Antigen-specific CD8+ CTLs can survey the CNS parenchyma and kill antigen-positive astrocytes without collateral damage to neurons and oligodentrocytes or myelin (22) . Syngeneic orthotopic rodent adoptive therapy models have been used to study the antiglioma activity of adoptively transferred immunologic effector cell populations and have provided proof-of-principle that tumor-specific CTLs can mediate glioma regression (23) . Additional syngeneic models in rat have further delineated the antitumor potency of tumor-specific CTLs administered locoregionally (24) . Antigen-nonspecific LAK cells fail to eradicate tumor in most of these models (25) . These studies demonstrate that CTLs have the capacity to migrate into brain parenchyma, whereas LAK cells remain sequestered at the site of local administration. No obvious neurologic toxicities were observed in these model systems, in particular the initiation of autoimmune encephalitis.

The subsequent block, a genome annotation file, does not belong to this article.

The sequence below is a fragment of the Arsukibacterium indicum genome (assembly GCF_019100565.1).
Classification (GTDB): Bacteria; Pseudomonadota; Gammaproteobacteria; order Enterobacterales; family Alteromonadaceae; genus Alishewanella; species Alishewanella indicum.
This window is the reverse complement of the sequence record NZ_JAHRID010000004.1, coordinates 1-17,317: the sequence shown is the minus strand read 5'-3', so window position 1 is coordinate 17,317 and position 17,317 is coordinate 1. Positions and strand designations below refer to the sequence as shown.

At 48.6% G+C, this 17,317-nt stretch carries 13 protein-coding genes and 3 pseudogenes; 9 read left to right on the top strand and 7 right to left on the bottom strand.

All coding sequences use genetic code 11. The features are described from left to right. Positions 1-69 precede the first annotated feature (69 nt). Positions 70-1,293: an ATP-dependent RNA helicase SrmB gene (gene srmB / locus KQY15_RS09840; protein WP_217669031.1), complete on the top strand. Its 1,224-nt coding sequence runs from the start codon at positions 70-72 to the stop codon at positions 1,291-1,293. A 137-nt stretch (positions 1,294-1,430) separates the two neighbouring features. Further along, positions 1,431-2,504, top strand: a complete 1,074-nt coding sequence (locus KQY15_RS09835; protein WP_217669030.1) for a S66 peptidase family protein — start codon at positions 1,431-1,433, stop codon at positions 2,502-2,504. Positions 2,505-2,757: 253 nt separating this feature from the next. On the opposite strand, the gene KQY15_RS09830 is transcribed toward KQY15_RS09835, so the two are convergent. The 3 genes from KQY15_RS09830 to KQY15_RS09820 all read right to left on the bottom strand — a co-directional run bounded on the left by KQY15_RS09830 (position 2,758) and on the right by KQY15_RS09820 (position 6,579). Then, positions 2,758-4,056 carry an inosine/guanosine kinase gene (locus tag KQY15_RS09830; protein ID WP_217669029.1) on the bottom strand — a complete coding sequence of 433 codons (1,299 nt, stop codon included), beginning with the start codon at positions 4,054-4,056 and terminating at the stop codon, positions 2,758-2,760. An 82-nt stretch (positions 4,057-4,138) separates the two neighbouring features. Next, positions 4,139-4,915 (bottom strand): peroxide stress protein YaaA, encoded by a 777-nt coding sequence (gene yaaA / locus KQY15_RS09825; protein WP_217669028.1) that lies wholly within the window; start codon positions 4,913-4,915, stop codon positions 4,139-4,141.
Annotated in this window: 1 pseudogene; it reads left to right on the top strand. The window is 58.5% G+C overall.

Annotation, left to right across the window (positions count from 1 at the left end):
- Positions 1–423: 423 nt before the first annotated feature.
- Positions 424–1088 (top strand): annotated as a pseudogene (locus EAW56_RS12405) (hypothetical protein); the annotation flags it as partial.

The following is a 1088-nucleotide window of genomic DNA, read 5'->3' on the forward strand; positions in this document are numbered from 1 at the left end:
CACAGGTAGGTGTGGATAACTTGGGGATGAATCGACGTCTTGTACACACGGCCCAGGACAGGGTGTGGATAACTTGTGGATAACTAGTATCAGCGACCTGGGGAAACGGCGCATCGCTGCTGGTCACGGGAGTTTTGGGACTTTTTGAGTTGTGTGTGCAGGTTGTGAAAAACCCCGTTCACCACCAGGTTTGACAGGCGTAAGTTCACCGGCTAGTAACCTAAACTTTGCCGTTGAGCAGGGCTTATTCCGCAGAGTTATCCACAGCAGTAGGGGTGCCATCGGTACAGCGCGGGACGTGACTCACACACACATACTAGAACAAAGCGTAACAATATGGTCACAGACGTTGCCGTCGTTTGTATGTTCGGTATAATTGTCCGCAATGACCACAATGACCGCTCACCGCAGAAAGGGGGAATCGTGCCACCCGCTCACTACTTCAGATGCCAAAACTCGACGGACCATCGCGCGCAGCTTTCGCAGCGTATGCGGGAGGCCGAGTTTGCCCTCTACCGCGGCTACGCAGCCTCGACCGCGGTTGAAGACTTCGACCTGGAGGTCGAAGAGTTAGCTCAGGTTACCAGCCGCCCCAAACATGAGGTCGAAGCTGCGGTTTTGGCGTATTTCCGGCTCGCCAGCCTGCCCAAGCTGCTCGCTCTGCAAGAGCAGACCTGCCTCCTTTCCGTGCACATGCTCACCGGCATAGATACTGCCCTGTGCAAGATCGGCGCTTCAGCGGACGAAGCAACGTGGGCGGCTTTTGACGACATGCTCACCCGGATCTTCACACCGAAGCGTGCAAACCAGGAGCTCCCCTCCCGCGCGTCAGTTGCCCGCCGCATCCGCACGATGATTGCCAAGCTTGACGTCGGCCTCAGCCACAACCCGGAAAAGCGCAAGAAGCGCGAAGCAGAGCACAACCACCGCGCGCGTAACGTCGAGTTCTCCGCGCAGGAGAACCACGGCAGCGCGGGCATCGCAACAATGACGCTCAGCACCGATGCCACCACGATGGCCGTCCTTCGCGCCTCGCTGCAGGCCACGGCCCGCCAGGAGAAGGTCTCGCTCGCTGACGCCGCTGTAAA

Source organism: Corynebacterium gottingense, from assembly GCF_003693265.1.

The translation of recent conceptual and technological advances in the fields of molecular immunology and tumor immunobiology to adoptive therapy of human malignant glioma is hampered by the paucity of genetically defined antigens expressed by these tumors to which T-cell responses can be generated, the challenges of isolating antigen-specific effector cells from this patient population, and the low levels of HLA class I molecules expressed on the surface of these tumor cells in vivo (26) . To overcome these challenges, our group has focused on T-cell genetic engineering strategies for targeting the glioma-restricted cell-surface antigen IL13Rα2. The genetic modification of T cells to express zetakine chimeric receptors for redirected tumor recognition obviates both the requirement for pre-existing immune responses to these tumors and the requirement that tumor cells express HLA Class I molecules.